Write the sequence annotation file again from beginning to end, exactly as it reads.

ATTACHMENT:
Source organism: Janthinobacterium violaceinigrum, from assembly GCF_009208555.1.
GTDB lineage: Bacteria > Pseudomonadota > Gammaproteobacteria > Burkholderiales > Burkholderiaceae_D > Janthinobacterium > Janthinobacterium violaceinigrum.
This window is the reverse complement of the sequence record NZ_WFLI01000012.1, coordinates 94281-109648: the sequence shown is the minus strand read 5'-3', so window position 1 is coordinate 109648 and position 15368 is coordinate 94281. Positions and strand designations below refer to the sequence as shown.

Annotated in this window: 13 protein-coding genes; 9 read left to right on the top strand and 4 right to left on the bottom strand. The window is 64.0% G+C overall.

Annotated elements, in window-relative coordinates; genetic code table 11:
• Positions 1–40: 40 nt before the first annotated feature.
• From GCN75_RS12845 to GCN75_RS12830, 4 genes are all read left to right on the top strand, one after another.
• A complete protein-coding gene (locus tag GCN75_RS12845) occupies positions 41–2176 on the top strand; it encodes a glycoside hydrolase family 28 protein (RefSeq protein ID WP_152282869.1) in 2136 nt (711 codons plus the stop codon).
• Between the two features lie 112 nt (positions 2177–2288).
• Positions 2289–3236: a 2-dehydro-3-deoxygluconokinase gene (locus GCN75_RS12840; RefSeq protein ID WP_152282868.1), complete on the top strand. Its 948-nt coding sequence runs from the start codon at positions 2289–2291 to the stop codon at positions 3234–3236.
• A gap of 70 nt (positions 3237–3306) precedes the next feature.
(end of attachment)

Source organism: Janthinobacterium violaceinigrum, from assembly GCF_009208555.1.
GTDB lineage: Bacteria > Pseudomonadota > Gammaproteobacteria > Burkholderiales > Burkholderiaceae_D > Janthinobacterium > Janthinobacterium violaceinigrum.
This window is the reverse complement of the sequence record NZ_WFLI01000012.1, coordinates 94281-109648: the sequence shown is the minus strand read 5'-3', so window position 1 is coordinate 109648 and position 15368 is coordinate 94281. Positions and strand designations below refer to the sequence as shown.

Annotated in this window: 13 protein-coding genes; 9 read left to right on the top strand and 4 right to left on the bottom strand. The window is 64.0% G+C overall.

Annotated elements, in window-relative coordinates; genetic code table 11:
• Positions 1–40: 40 nt before the first annotated feature.
• From GCN75_RS12845 to GCN75_RS12830, 4 genes are all read left to right on the top strand, one after another.
• A complete protein-coding gene (locus tag GCN75_RS12845) occupies positions 41–2176 on the top strand; it encodes a glycoside hydrolase family 28 protein (RefSeq protein ID WP_152282869.1) in 2136 nt (711 codons plus the stop codon).
• Between the two features lie 112 nt (positions 2177–2288).
• Positions 2289–3236: a 2-dehydro-3-deoxygluconokinase gene (locus GCN75_RS12840; RefSeq protein ID WP_152282868.1), complete on the top strand. Its 948-nt coding sequence runs from the start codon at positions 2289–2291 to the stop codon at positions 3234–3236.
• A gap of 70 nt (positions 3237–3306) precedes the next feature.